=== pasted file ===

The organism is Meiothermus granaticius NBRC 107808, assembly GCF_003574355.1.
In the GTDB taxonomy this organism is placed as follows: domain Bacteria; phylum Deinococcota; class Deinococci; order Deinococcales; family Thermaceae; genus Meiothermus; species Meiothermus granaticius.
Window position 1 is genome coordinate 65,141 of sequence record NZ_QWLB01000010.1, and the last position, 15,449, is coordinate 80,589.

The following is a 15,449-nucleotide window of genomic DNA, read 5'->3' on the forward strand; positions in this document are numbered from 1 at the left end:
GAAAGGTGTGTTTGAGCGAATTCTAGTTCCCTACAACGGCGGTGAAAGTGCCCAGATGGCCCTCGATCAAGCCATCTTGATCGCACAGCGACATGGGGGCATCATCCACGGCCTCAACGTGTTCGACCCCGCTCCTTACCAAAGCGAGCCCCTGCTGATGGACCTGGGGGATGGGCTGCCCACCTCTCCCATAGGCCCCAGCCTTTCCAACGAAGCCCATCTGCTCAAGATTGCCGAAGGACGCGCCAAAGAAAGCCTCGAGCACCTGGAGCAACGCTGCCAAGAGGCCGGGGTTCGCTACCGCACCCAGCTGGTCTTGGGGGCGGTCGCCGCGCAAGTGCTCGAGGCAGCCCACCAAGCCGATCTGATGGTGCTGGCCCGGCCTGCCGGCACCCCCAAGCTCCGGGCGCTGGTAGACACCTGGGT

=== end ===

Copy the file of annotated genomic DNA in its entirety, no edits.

The organism is Meiothermus granaticius NBRC 107808, assembly GCF_003574355.1.
In the GTDB taxonomy this organism is placed as follows: domain Bacteria; phylum Deinococcota; class Deinococci; order Deinococcales; family Thermaceae; genus Meiothermus; species Meiothermus granaticius.
Window position 1 is genome coordinate 65,141 of sequence record NZ_QWLB01000010.1, and the last position, 15,449, is coordinate 80,589.

The following is a 15,449-nucleotide window of genomic DNA, read 5'->3' on the forward strand; positions in this document are numbered from 1 at the left end:
GAAAGGTGTGTTTGAGCGAATTCTAGTTCCCTACAACGGCGGTGAAAGTGCCCAGATGGCCCTCGATCAAGCCATCTTGATCGCACAGCGACATGGGGGCATCATCCACGGCCTCAACGTGTTCGACCCCGCTCCTTACCAAAGCGAGCCCCTGCTGATGGACCTGGGGGATGGGCTGCCCACCTCTCCCATAGGCCCCAGCCTTTCCAACGAAGCCCATCTGCTCAAGATTGCCGAAGGACGCGCCAAAGAAAGCCTCGAGCACCTGGAGCAACGCTGCCAAGAGGCCGGGGTTCGCTACCGCACCCAGCTGGTCTTGGGGGCGGTCGCCGCGCAAGTGCTCGAGGCAGCCCACCAAGCCGATCTGATGGTGCTGGCCCGGCCTGCCGGCACCCCCAAGCTCCGGGCGCTGGTAGACACCTGGGT